The stark choice is necessary, the doctors said they were told, because of friction between federal law, which bans any use of marijuana, and state law, which voters changed in 2012 to allow medical use of the drug.
The DEA’s action has left some doctors, whose livelihoods depend on being able to offer patients pain medications and other drugs, with little option but to resign from the marijuana companies,where some held prominent positions.
The DEA gets progressively more out of step with the Department of Justice, Congress and state legislatures every day. Its budget is bloated and it desperately needs new leadership. DEA Director Michelle Leonhart, who presumably approves tactics such as these, should be asked to resign and a more enlightened director should be appointed to take her place. You can sign a Change.Org petition to remove her here.
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Some very welcome news: The FBI's longstanding policy against recording interrogations of suspects will change in July.
Here is the May 12, 2014 memo sent to federal prosecutors and DOJ agencies by Deputy AG James Cole explaining the policy change. [More...]
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Congress has authorized 2,000 new hires for the FBI, and the FBI will be filling many of the positions with computer programmers and hackers in its fight against cybercrime. The problem, according to FBI Director James Comey, speaking yesterday at a white collar crime conference:
“I have to hire a great work force to compete with those cyber criminals and some of those kids want to smoke weed on the way to the interview,” Mr. Comey said.
Up until now, the FBI has asked applicants whether they have used marijuana within the past three years. Comey says the agency is changing "its mindset and the way we do business" and working more outside the box:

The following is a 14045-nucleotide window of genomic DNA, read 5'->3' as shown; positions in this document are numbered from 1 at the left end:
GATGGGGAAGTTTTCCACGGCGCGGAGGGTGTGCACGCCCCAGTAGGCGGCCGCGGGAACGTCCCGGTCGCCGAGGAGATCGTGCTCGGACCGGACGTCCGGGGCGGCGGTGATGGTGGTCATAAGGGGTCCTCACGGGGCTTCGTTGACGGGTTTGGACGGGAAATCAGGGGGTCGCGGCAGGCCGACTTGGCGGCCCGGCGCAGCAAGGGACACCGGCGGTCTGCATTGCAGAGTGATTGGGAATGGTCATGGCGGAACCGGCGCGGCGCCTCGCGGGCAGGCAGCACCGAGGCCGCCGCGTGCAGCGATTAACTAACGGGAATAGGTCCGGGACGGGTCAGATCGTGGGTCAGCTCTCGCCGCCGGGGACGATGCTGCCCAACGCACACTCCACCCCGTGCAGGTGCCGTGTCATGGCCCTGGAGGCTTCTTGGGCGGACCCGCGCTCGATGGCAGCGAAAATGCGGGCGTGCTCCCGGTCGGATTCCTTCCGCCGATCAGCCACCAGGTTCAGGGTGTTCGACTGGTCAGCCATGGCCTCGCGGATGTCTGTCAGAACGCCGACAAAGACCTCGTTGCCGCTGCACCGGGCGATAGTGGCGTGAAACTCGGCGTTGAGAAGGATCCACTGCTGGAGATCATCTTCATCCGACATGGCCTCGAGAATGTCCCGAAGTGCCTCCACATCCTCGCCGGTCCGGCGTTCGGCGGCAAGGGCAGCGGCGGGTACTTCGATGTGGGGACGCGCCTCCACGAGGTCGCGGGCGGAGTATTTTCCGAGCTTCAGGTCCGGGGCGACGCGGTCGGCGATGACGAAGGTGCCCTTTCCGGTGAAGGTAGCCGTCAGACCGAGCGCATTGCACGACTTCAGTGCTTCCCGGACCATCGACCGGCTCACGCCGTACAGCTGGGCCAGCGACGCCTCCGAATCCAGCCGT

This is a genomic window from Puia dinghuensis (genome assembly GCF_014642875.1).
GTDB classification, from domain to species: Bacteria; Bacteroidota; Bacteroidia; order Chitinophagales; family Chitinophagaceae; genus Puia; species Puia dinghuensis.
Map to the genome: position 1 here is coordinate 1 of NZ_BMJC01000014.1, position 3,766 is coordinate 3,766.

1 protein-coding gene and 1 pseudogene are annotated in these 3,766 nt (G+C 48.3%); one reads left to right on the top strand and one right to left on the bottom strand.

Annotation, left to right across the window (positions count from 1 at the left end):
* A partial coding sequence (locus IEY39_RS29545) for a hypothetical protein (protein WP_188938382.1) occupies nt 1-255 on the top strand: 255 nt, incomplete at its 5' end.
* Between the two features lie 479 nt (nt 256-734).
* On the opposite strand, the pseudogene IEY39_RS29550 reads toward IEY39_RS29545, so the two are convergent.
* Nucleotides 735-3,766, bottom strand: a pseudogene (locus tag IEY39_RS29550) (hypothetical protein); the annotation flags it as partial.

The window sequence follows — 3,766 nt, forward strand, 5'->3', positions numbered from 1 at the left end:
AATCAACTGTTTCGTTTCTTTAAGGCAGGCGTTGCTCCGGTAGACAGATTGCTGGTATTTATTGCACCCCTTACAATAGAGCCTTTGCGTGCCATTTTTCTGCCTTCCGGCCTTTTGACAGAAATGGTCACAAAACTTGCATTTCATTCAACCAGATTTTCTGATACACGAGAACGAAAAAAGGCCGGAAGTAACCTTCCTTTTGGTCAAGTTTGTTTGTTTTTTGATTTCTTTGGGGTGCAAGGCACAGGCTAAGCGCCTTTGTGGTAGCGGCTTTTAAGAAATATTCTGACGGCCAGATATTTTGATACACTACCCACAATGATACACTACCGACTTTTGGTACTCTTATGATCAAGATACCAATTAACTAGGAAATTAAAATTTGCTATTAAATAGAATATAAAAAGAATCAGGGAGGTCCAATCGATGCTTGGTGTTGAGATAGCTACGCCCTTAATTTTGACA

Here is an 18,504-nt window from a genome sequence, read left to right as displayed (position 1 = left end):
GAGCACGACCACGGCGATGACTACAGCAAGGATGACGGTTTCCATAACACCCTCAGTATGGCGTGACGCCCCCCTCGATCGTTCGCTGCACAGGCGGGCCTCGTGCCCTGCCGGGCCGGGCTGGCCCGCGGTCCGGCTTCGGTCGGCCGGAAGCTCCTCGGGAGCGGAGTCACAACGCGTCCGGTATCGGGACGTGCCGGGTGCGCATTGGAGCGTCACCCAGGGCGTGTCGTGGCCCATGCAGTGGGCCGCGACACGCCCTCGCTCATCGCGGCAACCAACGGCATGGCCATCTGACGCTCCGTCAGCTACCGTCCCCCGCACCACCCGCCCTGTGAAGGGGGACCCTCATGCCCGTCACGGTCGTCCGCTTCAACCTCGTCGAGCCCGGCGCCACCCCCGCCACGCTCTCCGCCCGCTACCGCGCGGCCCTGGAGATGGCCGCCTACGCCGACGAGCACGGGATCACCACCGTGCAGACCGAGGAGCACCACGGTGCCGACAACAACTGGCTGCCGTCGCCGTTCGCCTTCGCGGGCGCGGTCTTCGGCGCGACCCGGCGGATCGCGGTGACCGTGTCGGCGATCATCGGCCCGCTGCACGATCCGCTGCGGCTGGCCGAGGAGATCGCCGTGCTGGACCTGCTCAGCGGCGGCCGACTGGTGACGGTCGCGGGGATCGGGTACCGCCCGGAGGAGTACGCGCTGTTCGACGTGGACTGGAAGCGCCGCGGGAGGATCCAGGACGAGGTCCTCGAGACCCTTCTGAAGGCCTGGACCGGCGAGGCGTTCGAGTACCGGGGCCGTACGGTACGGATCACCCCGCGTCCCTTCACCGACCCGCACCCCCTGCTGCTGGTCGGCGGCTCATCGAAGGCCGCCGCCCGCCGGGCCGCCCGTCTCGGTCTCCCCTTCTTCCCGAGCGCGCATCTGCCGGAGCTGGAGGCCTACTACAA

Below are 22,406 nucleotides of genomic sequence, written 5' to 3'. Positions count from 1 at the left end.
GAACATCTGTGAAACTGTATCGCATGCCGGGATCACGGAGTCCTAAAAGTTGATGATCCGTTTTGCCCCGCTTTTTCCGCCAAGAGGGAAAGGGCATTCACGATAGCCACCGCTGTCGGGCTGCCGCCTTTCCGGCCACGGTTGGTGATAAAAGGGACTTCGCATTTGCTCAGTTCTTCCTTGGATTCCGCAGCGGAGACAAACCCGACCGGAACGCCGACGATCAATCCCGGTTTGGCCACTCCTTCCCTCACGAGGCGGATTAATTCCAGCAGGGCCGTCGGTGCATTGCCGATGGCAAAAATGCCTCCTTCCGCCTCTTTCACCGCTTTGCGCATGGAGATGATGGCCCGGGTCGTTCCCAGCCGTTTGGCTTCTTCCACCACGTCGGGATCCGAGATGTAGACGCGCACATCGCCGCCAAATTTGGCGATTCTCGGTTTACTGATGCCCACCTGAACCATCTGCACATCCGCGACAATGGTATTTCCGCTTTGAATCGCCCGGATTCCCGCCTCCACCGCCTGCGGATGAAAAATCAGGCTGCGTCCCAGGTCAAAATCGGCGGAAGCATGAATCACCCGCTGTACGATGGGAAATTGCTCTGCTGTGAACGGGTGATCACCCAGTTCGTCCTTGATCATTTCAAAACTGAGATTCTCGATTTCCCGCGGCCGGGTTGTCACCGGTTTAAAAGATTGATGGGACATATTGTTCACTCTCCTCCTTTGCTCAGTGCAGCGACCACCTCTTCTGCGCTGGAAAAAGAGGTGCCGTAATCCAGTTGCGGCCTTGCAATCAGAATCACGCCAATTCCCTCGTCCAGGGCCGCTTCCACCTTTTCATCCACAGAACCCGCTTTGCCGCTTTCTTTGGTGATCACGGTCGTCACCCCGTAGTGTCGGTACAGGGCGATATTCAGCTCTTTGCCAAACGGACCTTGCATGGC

One conference goer asked Mr. Comey about a friend who had shied away from applying because of the policy. “He should go ahead and apply,” despite the marijuana use, Mr. Comey said.
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Al Jazeera America has just begun airing an 8 part series on the flaws in our criminal justice system. The first episode aired last night, and addressed coerced and false confessions. The remaining topics:
- Episode 2: Mandatory Sentencing
- Episode 3: Flawed Forensics (FBI Lab)
- Episode 4: Eyewitness Identification
- Episode 5: Parole
- Episode 6: Juvenile Justice
- Episode 7: Broken Windows: Policing Strategies
- Episode 8: Prosecutorial Integrity
Reuters has more on the show here.
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It's that time of year again, when the House Appropriations Committee considers the annual DOJ budget. In the next several days, an amendment will be offered defunding medical marijuana raids in states with laws permitting use of medical marijuana.
Representatives Rohrabacher and Farr will be introducing an amendment to this measure to prevent any of the department’s funding from being used to interfere with medical marijuana programs in states that have approved them.